“My lord,” he said in a deep, gravelly voice, bowing his head. “The other daevas have been awaiting your arrival. This way, if you please.”

He led me down a corridor to the right of the entryway, through a room containing a large, ornate fountain, and into a long room with a high vaulted ceiling and wide pillars of white and multi-colored stone. In the center of the room was a long table, and the other daevas were seated around it, with Tawrich once again at the head, and Saurva to his left. Saurva wore his familiar superior expression, as though he had usurped me by taking the seat that was normally mine. I rolled my eyes and took the empty chair at the end of the table, opposite Tawrich.

“Nice of you to join us,” Saurva muttered.

“That will do, Saurva,” Tawrich said before I could reply. “Agas, once again you proven your unrivaled mastery of the art of warfare.”

“Indeed,” Aesma agreed. “The orcs of the Eastern Isle needed very little direction; it was as though you had already been there. How do you manage to be in so many places at once?”

I shrugged. “I have had a great deal of practice. Besides, this is the one we all have been waiting for; failure was not an option. Though, I have not yet been to the Northern Kingdom...”

“No need,” Aesma said. “I sent some troops there. The dwarves had already fled into the mountains, and the humans surrendered without a fight.”

“Outstanding. And I see, Saurva, that you were beyond successful with the Dragons.”

Saurva glared at me coldly, and said nothing. He hated when I complimented him; it gave him nothing about which to be bitter. I smirked and rolled my eyes again.

“Of course, none of this would have been possible without Nanghaithya,” Tawrich continued.

“Yes, brilliant acting, by the way,” I said to Nanghaithya.

“Acting?” he repeated innocently.

“Ha, ha,” said Indra. “Pretending not to know what Baalak was doing.”

He grinned. “Well...I do like to keep my audience in suspense.”

“You taught him well,” Tawrich concluded.

“Where is he, anyway?” I asked after a quick look around the room.

“With the Dragons,” Saurva said lazily. “Since he is not yet a daeva, we decided he need not be present. Is...that all right with you, Agas?”

I shook my head in mild disbelief. “You will never change, will you, Saurva?”

“The reason for this council,” Tawrich said in an attempt to stem the argument, “is to discuss our next move.”

“The humans are beaten, but not wholly defeated,” I pointed out, “not yet. We shall need to step in and prevent them from regaining any strength. In other words, we shall need to take over the rule of the Isles.”

Tawrich nodded, and the others began to murmur in agreement. “Excellent proposal. Now...the kingdoms are nicely segregated, so it should be fairly easy to divide rule amongst us,” Tawrich said after some thought. “There are the four main Isles, Thais, and Mysten Far.”

“And the Dreamland,” Saurva added with a nasty look in my direction.

“Yes, and that,” said Tawrich. “We should discuss who will take which kingdom, but first there is the matter of Baalak. If he is still to become a daeva, he will require extensive training before his trials. It would probably be best if we each took a turn at it. Who will take the first stage of Baalak’s apprenticeship?”

“I nominate Saurva,” I said immediately.

“Second,” Aesma said before Saurva could open his mouth.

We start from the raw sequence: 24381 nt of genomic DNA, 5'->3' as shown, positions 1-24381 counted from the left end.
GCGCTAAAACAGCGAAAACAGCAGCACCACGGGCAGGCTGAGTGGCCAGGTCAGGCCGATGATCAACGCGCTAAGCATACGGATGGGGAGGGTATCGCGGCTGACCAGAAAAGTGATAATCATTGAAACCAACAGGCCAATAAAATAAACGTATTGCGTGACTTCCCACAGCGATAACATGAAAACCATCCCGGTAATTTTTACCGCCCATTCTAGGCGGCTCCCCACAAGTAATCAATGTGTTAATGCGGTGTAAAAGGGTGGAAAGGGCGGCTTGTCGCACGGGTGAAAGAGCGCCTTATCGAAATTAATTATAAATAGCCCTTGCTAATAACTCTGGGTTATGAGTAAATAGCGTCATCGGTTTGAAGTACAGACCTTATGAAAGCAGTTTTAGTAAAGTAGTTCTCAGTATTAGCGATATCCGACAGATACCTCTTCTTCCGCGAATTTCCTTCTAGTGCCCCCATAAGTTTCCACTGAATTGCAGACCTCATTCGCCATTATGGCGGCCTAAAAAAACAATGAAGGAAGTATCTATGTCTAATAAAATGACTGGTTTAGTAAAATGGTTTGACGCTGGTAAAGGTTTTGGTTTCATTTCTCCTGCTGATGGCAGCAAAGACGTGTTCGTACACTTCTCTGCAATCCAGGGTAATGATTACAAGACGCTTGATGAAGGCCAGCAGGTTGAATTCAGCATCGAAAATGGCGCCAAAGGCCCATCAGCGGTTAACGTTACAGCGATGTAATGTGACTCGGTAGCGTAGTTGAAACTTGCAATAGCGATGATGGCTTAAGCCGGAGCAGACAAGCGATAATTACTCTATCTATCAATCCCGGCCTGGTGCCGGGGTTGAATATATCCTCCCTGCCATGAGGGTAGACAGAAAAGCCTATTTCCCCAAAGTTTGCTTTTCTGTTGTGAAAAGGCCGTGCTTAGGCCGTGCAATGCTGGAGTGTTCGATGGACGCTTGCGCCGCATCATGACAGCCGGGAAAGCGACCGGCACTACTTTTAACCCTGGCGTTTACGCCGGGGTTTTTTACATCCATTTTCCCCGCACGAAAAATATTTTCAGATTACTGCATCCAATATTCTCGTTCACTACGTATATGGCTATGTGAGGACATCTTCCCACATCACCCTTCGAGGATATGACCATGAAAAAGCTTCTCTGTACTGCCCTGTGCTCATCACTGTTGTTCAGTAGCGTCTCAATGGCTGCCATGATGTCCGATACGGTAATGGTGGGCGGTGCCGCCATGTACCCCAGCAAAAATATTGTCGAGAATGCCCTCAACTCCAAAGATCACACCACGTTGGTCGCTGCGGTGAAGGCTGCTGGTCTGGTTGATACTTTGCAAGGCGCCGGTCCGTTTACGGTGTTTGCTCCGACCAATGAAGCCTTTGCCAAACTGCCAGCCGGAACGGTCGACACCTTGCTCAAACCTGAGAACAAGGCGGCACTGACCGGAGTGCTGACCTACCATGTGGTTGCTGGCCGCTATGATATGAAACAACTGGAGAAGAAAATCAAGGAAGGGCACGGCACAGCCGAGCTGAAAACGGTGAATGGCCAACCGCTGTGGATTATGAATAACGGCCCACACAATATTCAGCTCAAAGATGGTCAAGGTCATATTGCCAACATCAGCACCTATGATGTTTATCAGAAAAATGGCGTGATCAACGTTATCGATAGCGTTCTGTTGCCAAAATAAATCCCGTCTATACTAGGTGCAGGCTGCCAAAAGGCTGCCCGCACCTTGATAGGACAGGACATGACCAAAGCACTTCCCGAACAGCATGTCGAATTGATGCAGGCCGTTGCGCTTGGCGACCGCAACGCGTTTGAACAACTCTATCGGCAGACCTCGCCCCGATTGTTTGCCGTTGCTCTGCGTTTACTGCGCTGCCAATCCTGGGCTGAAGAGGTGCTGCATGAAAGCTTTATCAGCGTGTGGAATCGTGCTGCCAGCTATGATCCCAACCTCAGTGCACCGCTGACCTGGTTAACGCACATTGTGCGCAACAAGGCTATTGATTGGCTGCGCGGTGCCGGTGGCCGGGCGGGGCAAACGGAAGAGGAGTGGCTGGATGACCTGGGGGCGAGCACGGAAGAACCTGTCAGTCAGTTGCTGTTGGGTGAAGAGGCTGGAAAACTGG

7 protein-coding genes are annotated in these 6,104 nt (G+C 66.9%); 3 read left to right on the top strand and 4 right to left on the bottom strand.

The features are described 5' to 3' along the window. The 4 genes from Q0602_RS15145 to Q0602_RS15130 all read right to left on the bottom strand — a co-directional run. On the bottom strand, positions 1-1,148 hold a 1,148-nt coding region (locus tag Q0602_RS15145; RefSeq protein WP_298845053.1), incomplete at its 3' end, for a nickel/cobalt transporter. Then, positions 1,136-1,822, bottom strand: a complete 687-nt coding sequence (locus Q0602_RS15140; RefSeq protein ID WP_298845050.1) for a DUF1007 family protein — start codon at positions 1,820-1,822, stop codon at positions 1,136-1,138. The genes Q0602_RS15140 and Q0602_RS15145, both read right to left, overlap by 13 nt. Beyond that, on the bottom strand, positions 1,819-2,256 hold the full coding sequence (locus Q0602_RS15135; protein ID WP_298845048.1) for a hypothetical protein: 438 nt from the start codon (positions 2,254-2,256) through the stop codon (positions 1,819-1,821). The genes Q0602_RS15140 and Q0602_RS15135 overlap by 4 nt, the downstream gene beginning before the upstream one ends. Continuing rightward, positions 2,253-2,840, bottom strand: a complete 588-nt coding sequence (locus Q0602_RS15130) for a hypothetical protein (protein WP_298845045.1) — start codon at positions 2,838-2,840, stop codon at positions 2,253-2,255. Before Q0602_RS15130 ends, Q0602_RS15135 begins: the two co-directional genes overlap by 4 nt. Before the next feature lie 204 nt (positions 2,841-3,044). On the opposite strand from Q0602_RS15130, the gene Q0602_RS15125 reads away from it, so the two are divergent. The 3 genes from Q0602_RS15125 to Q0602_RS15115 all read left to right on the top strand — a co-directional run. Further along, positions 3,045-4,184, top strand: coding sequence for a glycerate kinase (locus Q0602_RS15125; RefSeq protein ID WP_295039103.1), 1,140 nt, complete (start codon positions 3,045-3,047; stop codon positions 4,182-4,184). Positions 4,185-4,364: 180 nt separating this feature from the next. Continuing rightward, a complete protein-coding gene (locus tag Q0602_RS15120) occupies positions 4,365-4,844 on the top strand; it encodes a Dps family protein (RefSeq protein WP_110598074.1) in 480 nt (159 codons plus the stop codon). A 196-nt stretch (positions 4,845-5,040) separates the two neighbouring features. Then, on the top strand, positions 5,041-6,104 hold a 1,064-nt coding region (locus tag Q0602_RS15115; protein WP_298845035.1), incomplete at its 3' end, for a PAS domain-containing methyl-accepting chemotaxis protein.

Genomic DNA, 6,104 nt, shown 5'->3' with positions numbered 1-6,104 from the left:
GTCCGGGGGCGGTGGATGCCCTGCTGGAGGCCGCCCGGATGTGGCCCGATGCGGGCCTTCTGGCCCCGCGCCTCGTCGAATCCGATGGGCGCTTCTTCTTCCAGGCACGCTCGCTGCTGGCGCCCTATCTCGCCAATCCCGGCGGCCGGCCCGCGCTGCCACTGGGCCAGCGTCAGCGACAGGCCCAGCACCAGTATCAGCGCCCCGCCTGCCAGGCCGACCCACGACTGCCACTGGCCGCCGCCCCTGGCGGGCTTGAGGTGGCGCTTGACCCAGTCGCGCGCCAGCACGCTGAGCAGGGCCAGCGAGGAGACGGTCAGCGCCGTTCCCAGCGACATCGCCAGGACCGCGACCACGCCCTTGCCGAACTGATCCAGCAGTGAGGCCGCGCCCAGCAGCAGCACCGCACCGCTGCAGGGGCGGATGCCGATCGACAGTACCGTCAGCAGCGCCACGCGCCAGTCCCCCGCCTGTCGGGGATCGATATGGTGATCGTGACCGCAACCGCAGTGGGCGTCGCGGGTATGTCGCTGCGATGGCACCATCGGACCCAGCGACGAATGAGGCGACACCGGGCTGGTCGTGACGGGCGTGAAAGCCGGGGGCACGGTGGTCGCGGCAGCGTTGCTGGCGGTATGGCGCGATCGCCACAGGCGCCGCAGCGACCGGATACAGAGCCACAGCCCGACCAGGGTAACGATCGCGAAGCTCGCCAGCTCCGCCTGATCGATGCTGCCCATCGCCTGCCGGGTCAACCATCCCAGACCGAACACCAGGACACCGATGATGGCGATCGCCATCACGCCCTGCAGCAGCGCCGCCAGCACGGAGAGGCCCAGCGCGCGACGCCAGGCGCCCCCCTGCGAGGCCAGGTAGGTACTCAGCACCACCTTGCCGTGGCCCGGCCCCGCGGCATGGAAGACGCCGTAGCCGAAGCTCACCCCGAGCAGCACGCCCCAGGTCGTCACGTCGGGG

“Third,” said Zarich, clearly looking for anyone except himself to take the “first shift”.

“I’m in favor as well,” added Nanghaithya, almost apologetically.

Saurva was seething. “A plague of sunshine and fairies upon you all,” he said darkly.

“Done,” said Tawrich finally, ignoring Saurva’s last comment. “And now to the kingdoms.”

“If I may, Tawrich,” I put in. He conceded the floor to me, and I said, “Let us all bear in mind before we begin, that this will not be an easy task. It must be made perfectly clear to the humans that insurgence will not be tolerated, and that if things are not done as we command them, the penalties shall be swift and severe. They cannot be allowed to think there is hope in our downfall. Their wills must be broken.”

“Easier done than said, my friend,” Aesma said with an evil grin.

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Ouch! The kingdoms are in danger , but Aveyond? ,


Oh ?! at least the only place left is the Veniara isles , maybe there are some resistance there , Who knows?.


I think this is what kingdoms will take.(I hope so)


Veldarah, Ghalarah , Lands End , Mt.orion for Nanghaithya.


Wildwoods , Ghed'are , Witchwood , Halloween Hills for Zarich.


Highlands , Lowlands , Dirkon and Sedona for Tawrich.


Ice Caverns , Thornkeep , Northern Kingdom just for Indra.


Lampland , Teacup Town , Veldt and Ahriman's Lair

for Saurva


Ylisfar , Oldwoods , Rootwell and Dreamland for Agas


Blasted Lands , Dark caverns , Mysten Far and Thais for Aesma.


Aveyond and Veniara islands for human and oracle.

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Actually....oh wait, it does not appear you ahve read this story before. never mind, i'll shut up.


but i'll give you a hint: Nanghaithya is, more or less, ruler of all of the eastern isle. this includes the Halloween Hills.

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bryan: you've put a lot of thought into this, haven't you? awesome! you're right on some of them; but you'll find out shortly. after this next chapter.


tei: hey! stop giving out spoilers for me! :lol: j/k. nice to see you've decided to rejoin us, though. ;)


another 'hero' chapter follows.


Tei’jal stood at the edge fo the forest, just inside the city limits of Ghed’ahre, watching, as though waiting for something, or for someone. Rashnu, having just returned from the uplands, paused on his way to his shrine and approached her.